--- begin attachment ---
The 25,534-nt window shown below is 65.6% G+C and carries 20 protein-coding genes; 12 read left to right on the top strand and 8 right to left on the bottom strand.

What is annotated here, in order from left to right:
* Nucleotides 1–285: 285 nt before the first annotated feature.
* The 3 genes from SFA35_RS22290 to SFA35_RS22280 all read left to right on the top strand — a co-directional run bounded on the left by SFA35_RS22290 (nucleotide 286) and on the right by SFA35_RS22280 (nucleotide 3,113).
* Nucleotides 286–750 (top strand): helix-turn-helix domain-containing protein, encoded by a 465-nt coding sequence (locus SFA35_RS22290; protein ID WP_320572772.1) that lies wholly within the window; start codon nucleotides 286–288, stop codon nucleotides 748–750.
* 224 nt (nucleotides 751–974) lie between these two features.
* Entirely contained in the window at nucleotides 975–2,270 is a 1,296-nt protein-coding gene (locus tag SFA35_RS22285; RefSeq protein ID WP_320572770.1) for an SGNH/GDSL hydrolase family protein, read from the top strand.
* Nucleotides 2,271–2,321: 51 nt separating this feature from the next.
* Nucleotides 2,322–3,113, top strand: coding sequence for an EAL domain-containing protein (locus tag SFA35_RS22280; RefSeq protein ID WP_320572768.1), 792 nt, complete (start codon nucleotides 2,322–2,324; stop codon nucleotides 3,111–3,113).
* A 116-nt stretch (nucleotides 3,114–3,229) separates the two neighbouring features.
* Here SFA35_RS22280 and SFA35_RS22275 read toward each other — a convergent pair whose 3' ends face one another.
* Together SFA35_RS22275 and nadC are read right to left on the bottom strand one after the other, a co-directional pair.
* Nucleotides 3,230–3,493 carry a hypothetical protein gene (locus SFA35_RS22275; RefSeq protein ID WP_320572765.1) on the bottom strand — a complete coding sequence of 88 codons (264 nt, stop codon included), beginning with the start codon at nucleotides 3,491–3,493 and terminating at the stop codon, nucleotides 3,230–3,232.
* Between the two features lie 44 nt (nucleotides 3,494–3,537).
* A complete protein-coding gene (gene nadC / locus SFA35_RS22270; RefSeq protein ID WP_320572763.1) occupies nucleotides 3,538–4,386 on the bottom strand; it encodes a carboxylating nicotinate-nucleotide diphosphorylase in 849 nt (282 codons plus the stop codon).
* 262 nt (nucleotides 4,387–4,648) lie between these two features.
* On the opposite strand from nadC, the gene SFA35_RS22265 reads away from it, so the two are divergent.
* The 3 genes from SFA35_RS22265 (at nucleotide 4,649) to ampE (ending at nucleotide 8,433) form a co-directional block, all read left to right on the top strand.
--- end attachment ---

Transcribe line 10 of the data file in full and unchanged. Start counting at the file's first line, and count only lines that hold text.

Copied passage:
* A 116-nt stretch (nucleotides 3,114–3,229) separates the two neighbouring features.